- done, made, or conducted without the knowledge of others: secret negotiations.
- kept from the knowledge of any but the initiated or privileged: a secret password.
- faithful or cautious in keeping confidential matters confidential; close-mouthed; reticent.
- designed or working to escape notice, knowledge, or observation: a secret drawer; the secret police.
- secluded, sheltered, or withdrawn: a secret hiding place.
- beyond ordinary human understanding; esoteric.
- (of information, a document, etc.)
- bearing the classification secret.
- limited to persons authorized to use information documents, etc., so classified.
- something that is or is kept secret, hidden, or concealed.
- a mystery: the secrets of nature.
- a reason or explanation not immediately or generally apparent.
- a method, formula, plan, etc., known only to the initiated or the few: the secret of happiness; a trade secret.
- a classification assigned to information, a document, etc., considered less vital to security than top-secret but more vital than confidential, and limiting its use to persons who have been cleared, as by various government agencies, as trustworthy to handle such material.Compare classification(def 5).
- (initial capital letter) Liturgy. a variable prayer in the Roman and other Latin liturgies, said inaudibly by the celebrant after the offertory and immediately before the preface.
- in secret, unknown to others; in private; secretly: A resistance movement was already being organized in secret.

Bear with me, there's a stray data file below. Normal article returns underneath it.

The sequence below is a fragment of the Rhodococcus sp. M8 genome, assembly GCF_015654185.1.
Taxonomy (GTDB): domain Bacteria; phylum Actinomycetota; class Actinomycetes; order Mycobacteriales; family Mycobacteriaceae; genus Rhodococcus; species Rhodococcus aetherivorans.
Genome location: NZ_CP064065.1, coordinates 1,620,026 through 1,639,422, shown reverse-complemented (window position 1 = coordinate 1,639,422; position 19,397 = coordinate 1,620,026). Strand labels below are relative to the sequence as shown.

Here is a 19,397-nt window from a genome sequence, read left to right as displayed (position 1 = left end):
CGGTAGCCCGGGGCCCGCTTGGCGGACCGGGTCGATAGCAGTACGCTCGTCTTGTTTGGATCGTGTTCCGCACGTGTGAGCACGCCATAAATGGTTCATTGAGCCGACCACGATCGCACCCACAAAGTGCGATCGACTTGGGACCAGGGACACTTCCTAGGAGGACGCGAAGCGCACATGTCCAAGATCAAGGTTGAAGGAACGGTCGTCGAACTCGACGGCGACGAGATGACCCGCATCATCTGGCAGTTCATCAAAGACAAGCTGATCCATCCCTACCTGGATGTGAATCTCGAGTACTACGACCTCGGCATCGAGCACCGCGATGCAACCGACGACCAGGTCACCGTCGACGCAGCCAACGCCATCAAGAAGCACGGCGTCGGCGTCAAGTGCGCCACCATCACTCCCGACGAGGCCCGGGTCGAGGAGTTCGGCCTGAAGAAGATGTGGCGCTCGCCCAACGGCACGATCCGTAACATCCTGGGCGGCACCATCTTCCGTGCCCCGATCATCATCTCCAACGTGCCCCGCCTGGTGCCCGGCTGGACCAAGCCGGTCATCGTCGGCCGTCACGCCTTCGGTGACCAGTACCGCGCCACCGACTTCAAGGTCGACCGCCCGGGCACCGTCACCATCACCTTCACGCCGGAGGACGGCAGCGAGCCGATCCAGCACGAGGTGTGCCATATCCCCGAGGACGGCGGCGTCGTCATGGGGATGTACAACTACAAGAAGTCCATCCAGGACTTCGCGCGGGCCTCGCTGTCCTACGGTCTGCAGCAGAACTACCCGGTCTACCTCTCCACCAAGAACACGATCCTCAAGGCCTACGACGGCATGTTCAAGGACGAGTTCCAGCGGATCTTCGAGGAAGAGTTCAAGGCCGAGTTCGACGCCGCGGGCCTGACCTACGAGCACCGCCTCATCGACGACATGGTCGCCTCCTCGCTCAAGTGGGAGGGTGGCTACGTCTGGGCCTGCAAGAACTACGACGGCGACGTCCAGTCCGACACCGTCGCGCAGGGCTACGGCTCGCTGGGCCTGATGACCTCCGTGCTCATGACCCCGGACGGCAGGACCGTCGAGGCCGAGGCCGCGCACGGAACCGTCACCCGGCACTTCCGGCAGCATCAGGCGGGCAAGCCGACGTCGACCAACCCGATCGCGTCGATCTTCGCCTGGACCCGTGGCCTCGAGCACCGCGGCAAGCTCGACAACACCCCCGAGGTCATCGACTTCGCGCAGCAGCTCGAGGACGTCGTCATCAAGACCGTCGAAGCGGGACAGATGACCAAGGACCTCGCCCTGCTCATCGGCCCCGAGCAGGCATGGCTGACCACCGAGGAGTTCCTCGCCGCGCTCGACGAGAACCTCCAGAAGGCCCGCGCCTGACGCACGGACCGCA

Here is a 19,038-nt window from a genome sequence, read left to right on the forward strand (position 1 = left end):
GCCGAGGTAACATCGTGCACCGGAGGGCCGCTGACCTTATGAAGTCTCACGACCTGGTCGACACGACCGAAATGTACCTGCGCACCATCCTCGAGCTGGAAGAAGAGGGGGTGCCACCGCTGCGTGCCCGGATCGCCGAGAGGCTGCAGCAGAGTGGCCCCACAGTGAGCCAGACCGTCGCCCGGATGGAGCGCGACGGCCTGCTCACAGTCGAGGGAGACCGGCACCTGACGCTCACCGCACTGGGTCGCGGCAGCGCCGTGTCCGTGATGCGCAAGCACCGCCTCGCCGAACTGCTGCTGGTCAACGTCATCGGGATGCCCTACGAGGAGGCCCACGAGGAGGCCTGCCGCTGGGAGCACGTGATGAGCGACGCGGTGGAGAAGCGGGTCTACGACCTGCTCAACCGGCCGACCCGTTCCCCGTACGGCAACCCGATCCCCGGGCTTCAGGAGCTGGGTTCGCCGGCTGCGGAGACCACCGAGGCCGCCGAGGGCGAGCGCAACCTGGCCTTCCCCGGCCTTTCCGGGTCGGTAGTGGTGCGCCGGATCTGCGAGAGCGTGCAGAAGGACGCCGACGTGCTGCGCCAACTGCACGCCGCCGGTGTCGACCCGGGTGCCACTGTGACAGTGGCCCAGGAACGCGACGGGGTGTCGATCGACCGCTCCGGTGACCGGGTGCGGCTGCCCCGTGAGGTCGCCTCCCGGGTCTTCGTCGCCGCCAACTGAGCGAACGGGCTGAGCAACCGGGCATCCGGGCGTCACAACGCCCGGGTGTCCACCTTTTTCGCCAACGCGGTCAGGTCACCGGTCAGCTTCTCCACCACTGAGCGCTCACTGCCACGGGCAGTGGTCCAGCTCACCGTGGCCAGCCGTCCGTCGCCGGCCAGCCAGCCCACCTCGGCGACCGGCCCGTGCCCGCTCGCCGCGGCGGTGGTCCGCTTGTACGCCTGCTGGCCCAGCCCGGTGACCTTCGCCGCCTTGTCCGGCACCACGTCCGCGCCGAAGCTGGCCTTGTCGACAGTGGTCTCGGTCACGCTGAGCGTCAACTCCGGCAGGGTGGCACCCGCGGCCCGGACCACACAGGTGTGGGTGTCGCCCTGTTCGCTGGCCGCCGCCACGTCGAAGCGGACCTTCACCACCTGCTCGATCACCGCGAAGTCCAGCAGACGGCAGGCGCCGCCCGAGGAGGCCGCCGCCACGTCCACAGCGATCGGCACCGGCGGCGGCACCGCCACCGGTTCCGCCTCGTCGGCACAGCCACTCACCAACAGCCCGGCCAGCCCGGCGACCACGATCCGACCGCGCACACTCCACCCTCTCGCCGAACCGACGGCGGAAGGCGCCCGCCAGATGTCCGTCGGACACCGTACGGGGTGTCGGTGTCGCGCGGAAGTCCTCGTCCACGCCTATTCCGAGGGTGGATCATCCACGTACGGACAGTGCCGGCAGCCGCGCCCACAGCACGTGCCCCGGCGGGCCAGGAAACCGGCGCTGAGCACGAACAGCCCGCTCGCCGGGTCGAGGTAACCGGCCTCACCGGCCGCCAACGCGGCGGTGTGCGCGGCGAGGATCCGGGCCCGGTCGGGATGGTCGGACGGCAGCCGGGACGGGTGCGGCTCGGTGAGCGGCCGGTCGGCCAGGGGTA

Origin of secret
SynonymsSee more synonyms on Thesaurus.com
Examples from the Web for secret
In secret, before the referendum, the council went ahead and fluoridated the water anyway.Anti-Fluoriders Are The OG Anti-Vaxxers
July 27, 2016
The death toll, which experts believe has been significantly undercut by secret burials, stands at 7,905.The Race for the Ebola Vaccine
January 7, 2015
Never mind the huge buildup of clandestine operatives and secret warriors since 9/11.ISIS Fight Has a Spy Shortage, Intel Chair Says
January 2, 2015
Afraid the Korean secret police would not believe his kidnapping story, Shin settled in Hollywood.Propaganda, Protest, and Poisonous Vipers: The Cinema War in Korea
December 30, 2014
Ziad and Sabrine dated in secret during their time at university.A Sunni-Shia Love Story Imperiled by al Qaeda
December 26, 2014
But I have a secret dread of the character and power of Alcibiades.Philothea
Lydia Maria Child
It is on Mr. Haley's account that I prefer to keep it secret.Brave and Bold
The secret of this crowning charm was, perhaps, that she was a new sensation.Malbone
Thomas Wentworth Higginson
She saw her all the time while Connie was telling her the secret.
She knew that in secret Mamma was glad; but she answered the reproof.
- kept hidden or separate from the knowledge of othersRelated adjective: cryptic
- known only to initiatesa secret password
- hidden from general view or usea secret garden
- able or tending to keep things private or to oneself
- operating without the knowledge of outsidersa secret society
- outside the normal range of knowledge
- something kept or to be kept hidden
- something unrevealed; mystery
- an underlying explanation, reason, etc, that is not apparentthe secret of success
- a method, plan, etc, known only to initiates
- liturgy a variable prayer, part of the Mass, said by the celebrant after the offertory and before the preface
- in the secret among the people who know a secret
Word Origin and History for secret
late 14c., from Latin secretus "set apart, withdrawn; hidden, concealed, private," past participle of secernere "to set apart, part, divide; exclude," from se- "without, apart," properly "on one's own" (see se-) + cernere "separate" (see crisis).
As an adjective from late 14c., from French secret, adjective use of noun. Open secret is from 1828. Secret agent first recorded 1715; secret service is from 1737; secret weapon is from 1936.
"to keep secret" (described in OED as "obsolete"), 1590s, from secret (n.). Related: Secreted; secreting.